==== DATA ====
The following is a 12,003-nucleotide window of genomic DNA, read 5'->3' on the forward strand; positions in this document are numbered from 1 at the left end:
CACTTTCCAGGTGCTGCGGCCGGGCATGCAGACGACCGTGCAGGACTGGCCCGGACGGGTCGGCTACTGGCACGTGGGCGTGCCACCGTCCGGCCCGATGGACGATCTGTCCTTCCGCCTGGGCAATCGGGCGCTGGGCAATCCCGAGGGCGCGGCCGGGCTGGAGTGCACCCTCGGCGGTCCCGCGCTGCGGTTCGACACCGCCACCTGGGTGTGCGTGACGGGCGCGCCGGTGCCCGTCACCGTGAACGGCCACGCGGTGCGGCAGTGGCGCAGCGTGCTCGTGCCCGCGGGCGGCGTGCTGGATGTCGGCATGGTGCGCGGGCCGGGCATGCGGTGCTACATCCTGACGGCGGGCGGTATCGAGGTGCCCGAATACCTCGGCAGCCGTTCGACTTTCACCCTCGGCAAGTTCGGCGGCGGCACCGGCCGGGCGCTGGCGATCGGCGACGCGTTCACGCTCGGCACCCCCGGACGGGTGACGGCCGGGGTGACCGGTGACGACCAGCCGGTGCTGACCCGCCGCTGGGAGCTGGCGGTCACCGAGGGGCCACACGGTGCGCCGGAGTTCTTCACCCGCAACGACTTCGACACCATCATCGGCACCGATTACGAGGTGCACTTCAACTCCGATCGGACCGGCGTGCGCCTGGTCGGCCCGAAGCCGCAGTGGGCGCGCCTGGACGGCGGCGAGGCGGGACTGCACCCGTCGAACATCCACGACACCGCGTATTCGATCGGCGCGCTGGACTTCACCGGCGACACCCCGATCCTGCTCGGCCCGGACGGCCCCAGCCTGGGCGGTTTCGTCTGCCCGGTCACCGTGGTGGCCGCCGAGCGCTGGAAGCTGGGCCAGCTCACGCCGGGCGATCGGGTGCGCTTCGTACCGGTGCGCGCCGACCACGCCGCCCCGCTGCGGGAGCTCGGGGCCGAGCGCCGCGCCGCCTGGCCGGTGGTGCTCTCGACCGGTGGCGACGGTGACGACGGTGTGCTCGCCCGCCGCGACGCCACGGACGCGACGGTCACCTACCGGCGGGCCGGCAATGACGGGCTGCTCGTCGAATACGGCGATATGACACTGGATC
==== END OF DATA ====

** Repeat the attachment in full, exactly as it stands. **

The following is a 12,003-nucleotide window of genomic DNA, read 5'->3' on the forward strand; positions in this document are numbered from 1 at the left end:
CACTTTCCAGGTGCTGCGGCCGGGCATGCAGACGACCGTGCAGGACTGGCCCGGACGGGTCGGCTACTGGCACGTGGGCGTGCCACCGTCCGGCCCGATGGACGATCTGTCCTTCCGCCTGGGCAATCGGGCGCTGGGCAATCCCGAGGGCGCGGCCGGGCTGGAGTGCACCCTCGGCGGTCCCGCGCTGCGGTTCGACACCGCCACCTGGGTGTGCGTGACGGGCGCGCCGGTGCCCGTCACCGTGAACGGCCACGCGGTGCGGCAGTGGCGCAGCGTGCTCGTGCCCGCGGGCGGCGTGCTGGATGTCGGCATGGTGCGCGGGCCGGGCATGCGGTGCTACATCCTGACGGCGGGCGGTATCGAGGTGCCCGAATACCTCGGCAGCCGTTCGACTTTCACCCTCGGCAAGTTCGGCGGCGGCACCGGCCGGGCGCTGGCGATCGGCGACGCGTTCACGCTCGGCACCCCCGGACGGGTGACGGCCGGGGTGACCGGTGACGACCAGCCGGTGCTGACCCGCCGCTGGGAGCTGGCGGTCACCGAGGGGCCACACGGTGCGCCGGAGTTCTTCACCCGCAACGACTTCGACACCATCATCGGCACCGATTACGAGGTGCACTTCAACTCCGATCGGACCGGCGTGCGCCTGGTCGGCCCGAAGCCGCAGTGGGCGCGCCTGGACGGCGGCGAGGCGGGACTGCACCCGTCGAACATCCACGACACCGCGTATTCGATCGGCGCGCTGGACTTCACCGGCGACACCCCGATCCTGCTCGGCCCGGACGGCCCCAGCCTGGGCGGTTTCGTCTGCCCGGTCACCGTGGTGGCCGCCGAGCGCTGGAAGCTGGGCCAGCTCACGCCGGGCGATCGGGTGCGCTTCGTACCGGTGCGCGCCGACCACGCCGCCCCGCTGCGGGAGCTCGGGGCCGAGCGCCGCGCCGCCTGGCCGGTGGTGCTCTCGACCGGTGGCGACGGTGACGACGGTGTGCTCGCCCGCCGCGACGCCACGGACGCGACGGTCACCTACCGGCGGGCCGGCAATGACGGGCTGCTCGTCGAATACGGCGATATGACACTGGATC